Public and Parlor Readings: For the Use of Dramatic and Reading Clubs, and for Public, Social, and School Entertainment. Dialogues and Dramas

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Lewis Baxter Monroe
Lee and Shepard, 1873 - Readers - 341 pages
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Page 91 - Let me play the lion too, I will roar, that I will do any man's heart good to hear me ; I will roar, that I will make the duke say. Let him roar again, Let him roar again.
Page 277 - Where, being but young, I framed to the harp Many an English ditty, lovely well, And gave the tongue a helpful ornament ; A virtue that was never seen in you. Hot. Marry, and I'm glad of it with all my heart; I had rather be a kitten, and cry — mew, Than one of these same metre ballad-mongers...
Page 70 - Here, under leave of Brutus and the rest, (For Brutus is an honorable man, So are they all, all honorable men) Come I to speak in Caesar's funeral. He was my friend, faithful and just to me; But Brutus says he was ambitious; And Brutus is an honorable man.
Page 148 - This hour's work Will breed proscriptions! Look to your hearths, my Lords! For there, henceforth, shall sit, for household gods, Shapes hot from Tartarus ! — all shames and crimes ! Wan Treachery, with his thirsty dagger drawn ; Suspicion, poisoning his brother's cup ; Naked Rebellion, with the torch and axe, Making his wild sport of your blazing thrones ; Till Anarchy comes down on you like night, And Massacre seals Rome's eternal grave.
Page 247 - Mrs. Bardell's opinions of the opposite sex, gentlemen, were derived from a long contemplation of the inestimable qualities of her lost husband. She had no fear, she had no distrust, she had no suspicion, all was confidence and reliance. ' Mr. Bardell,' said the widow,
Page 248 - Pickwick, and talking at him; "and when I say systematic villany, let me tell the defendant, Pickwick, if he be in court, as I am informed he is, that it would have been more decent in him, more becoming, in better judgment and in better taste, if he had stopped away. Let me tell him...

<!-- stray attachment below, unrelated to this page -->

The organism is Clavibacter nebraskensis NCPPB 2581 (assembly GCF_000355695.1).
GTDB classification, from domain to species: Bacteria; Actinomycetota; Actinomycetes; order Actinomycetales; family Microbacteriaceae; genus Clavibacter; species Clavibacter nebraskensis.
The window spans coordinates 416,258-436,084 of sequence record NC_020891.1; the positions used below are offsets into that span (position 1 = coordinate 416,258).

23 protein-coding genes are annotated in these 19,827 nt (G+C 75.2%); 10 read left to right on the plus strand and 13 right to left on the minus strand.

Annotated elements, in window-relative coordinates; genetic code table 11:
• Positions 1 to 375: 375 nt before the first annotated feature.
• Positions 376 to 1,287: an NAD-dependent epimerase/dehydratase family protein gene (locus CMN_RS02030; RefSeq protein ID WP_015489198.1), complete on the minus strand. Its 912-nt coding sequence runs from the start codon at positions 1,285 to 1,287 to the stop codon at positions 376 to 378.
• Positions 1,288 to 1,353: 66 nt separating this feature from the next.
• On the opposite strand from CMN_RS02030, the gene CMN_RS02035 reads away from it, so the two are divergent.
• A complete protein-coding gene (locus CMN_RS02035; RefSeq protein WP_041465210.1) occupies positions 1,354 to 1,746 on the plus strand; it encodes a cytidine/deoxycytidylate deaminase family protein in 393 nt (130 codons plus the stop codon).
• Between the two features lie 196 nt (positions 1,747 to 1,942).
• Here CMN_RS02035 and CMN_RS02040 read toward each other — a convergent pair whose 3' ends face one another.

Page 51 - Taint in poetry, is it ?" interposed his father. " No, no/' replied Sam. " Wery glad to hear it," said Mr. Weller. " Poetry's unnat'ral ; no man ever talked poetry 'cept a beadle on boxin...
Page 250 - Gentlemen, what does this mean ? Chops and Tomato sauce. Yours, Pickwick ! Chops ! Gracious heavens ! and Tomato sauce ! Gentlemen, is the happiness of a sensitive and confiding female to be trifled away, by such shallow artifices as these ? The next has no date whatever, which is in itself suspicious. ' Dear Mrs. B., I shall not be at home till to-morrow. Slow coach.' And then follows this very remarkable expression — -' Don't trouble yourself about the warming-pan.
Page 148 - t. It breaks my chain ! I held some slack allegiance till this hour; But now my sword 's my own. Smile on, my lords ! I scorn to count what feelings, withered hopes, Strong provocations, bitter, burning wrongs, I have within my heart's hot cells shut up, To leave you in your lazy dignities.
Page 49 - If she had abuged me, bein' in liquor, which I thought I smelt her wen she come, but could not so believe, not bein' used myself — Mrs. Gamp, by the way, was pretty far gone, and the fragrance of the tea-pot was strong in the room — 'I could have bore it with a thankful art. But the words she spoke of Mrs. Harris, lambs could not forgive. No, Betsey!' said Mrs. Gamp, in a violent burst of feeling, 'nor worms forget!

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